var host = CreateHostBuilder(args).Build();

            // seed with user
            using(var scope = host.Services.CreateScope())
            {
                var userManager = scope.ServiceProvider
                    .GetRequiredService<UserManager<IdentityUser>>();
                var user = new IdentityUser("vince");
                userManager.CreateAsync(user, "pass123").GetAwaiter().GetResult();
            }
            host.Run();
        }

        public static IHostBuilder CreateHostBuilder(string[] args) =>
            Host.CreateDefaultBuilder(args)
                .ConfigureWebHostDefaults(webBuilder =>
                {
                    webBuilder.UseStartup<Startup>();
                });
    }
}

User Interface

Now let us turn our attention to the UI. First, create Models/LoginViewModel.cs and add the following code:

// Models/LoginViewModel.cs

using System;
using System.Collections.Generic;
using System.ComponentModel.DataAnnotations;
using System.Linq;
using System.Threading.Tasks;

namespace Server.Models
{
    public class LoginViewModel
    {
        [Required]
        public string Username { get; set; }

        [Required]
        [DataType(DataType.Password)]
        public string Password { get; set; }

        public string ReturnUrl { get; set; }
    }
}

Let’s now add our controller – Controllers/AccountController.cs and add the following:

// Controllers/AccountController.cs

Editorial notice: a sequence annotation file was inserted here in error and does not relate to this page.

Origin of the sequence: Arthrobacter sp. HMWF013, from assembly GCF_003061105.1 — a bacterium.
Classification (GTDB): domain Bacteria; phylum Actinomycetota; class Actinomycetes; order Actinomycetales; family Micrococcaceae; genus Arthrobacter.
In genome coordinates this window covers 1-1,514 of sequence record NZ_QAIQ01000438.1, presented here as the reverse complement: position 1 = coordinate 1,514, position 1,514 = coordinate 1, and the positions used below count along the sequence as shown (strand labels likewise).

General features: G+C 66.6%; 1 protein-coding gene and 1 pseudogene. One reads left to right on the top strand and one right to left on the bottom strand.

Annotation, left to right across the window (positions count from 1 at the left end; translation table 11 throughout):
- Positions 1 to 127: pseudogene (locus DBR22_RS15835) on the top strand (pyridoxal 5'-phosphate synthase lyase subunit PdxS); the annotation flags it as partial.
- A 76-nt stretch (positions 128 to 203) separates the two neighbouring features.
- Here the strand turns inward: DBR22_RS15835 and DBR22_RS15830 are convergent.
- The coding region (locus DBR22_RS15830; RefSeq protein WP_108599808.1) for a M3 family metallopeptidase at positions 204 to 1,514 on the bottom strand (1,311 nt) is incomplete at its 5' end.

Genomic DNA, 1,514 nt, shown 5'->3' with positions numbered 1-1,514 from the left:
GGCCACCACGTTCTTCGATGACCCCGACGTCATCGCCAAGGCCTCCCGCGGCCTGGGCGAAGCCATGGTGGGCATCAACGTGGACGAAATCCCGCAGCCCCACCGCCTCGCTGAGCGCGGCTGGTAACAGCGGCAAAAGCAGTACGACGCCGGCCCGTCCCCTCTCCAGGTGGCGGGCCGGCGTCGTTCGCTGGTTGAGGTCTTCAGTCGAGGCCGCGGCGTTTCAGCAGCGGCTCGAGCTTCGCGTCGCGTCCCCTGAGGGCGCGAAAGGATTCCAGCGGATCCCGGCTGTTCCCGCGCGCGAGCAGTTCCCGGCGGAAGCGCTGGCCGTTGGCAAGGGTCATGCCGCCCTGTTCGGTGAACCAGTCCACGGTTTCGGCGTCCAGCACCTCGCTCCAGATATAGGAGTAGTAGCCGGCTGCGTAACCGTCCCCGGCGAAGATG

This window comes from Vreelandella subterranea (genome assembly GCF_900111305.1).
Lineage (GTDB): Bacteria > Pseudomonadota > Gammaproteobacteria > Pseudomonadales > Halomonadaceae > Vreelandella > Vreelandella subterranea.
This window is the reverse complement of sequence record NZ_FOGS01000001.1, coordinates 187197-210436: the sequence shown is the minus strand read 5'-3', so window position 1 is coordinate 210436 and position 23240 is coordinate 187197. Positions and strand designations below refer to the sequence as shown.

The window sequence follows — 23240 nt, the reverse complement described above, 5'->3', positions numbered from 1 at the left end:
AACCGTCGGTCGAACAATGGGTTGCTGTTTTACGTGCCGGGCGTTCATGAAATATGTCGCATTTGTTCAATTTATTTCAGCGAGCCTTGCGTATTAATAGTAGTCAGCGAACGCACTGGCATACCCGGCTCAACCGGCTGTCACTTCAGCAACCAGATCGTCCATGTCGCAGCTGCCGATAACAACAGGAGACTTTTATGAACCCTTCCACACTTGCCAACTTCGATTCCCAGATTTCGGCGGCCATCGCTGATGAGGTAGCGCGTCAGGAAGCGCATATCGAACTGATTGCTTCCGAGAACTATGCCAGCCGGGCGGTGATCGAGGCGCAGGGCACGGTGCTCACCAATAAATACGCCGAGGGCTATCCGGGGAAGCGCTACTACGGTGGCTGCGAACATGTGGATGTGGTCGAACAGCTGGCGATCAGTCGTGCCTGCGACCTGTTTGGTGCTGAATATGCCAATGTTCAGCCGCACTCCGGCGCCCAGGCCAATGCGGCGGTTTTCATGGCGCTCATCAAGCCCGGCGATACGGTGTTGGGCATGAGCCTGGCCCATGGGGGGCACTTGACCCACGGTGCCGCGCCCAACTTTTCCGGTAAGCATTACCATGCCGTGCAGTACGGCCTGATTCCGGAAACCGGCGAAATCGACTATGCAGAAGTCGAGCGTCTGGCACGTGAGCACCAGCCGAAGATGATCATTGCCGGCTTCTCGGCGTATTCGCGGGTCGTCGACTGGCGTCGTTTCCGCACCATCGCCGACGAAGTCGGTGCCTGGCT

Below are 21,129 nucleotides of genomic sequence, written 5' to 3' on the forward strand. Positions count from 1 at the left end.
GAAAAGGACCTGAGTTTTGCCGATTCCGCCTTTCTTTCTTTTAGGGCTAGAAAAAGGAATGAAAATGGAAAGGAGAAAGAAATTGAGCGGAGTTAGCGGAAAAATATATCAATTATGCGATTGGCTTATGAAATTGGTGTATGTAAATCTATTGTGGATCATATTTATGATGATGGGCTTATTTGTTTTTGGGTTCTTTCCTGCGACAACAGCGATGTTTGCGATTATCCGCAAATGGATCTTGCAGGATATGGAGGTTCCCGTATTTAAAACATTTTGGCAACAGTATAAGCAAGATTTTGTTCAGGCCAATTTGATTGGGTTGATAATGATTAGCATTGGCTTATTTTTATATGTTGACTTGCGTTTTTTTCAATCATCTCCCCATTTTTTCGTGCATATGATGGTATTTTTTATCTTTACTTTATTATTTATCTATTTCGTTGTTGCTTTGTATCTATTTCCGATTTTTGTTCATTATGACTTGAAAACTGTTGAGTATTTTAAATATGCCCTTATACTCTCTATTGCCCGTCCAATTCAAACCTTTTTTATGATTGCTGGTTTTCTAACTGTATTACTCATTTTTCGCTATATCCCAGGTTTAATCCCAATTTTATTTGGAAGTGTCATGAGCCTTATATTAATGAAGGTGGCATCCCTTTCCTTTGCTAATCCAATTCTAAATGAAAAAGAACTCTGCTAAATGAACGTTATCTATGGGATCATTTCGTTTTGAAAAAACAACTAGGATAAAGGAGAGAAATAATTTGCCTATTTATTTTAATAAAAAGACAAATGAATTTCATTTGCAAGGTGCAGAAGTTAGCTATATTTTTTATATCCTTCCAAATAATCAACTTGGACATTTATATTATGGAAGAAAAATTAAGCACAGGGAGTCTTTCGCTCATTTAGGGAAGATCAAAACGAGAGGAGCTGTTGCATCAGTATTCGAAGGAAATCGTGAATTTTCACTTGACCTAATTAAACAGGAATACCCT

using Microsoft.AspNetCore.Identity;
using Microsoft.AspNetCore.Mvc;
using Server.Models;
using System.Threading.Tasks;

namespace Server.Controllers
{
    public class AccountController : Controller
    {
        private readonly SignInManager<IdentityUser> _signInManager;

        public AccountController(SignInManager<IdentityUser> signInManager)
        {
            _signInManager = signInManager;
        }

        [HttpGet]
        public IActionResult Login(string returnUrl=null)
        {
            return View(new LoginViewModel { ReturnUrl = returnUrl});
        }

        [HttpPost]
        public async Task<IActionResult> Login(LoginViewModel viewModel)
        {
            if (!ModelState.IsValid)
            {
                return View(viewModel);
            }

            var result = await _signInManager.PasswordSignInAsync(viewModel.Username, viewModel.Password, false, false);

            if (result.Succeeded)
            {
                var returnUrl = viewModel.ReturnUrl ?? Url.Content("~/");
                return Redirect(returnUrl);
            }

            return View(viewModel);
        }
    }
}

Now that we are done with our controller let’s add our login view. Add Views/Account/Login.cshtml and add the following:

<!--Views/Account/Login.cshtml-->

@model LoginViewModel

<form asp-controller="Account" asp-action="Login" method="post">
  <!--So we can pass on the returnUrl-->
  <input type="hidden" asp-for="ReturnUrl" />
  <div>
    <label>Username</label>
    <input asp-for="Username" />
    <span asp-validation-for="Username"></span>
  </div>
  <div>
    <label>Password</label>
    <input asp-for="Password" />
    <span asp-validation-for="Password"></span>
  </div>
  <div>
    <button type="submit">Login</button>
  </div>
</form>

Note that we are not going to talk about the _ViewImports.cshtml file in this post. You can add it and copy the contents therein from GitHub. We are done. You may run your server project and navigate to Account/Login. After successfully loging in you will be redirected to the home page that does not exist at the moment. The complete source code can be found on GitHub.

Conclusion

In this post we added support for users to login into our identity server with their username and password. This is gonna come in handy in our next post where we are going to create an MVC client that will need users to login to access protected views. Till next time, take care and thanks for reading.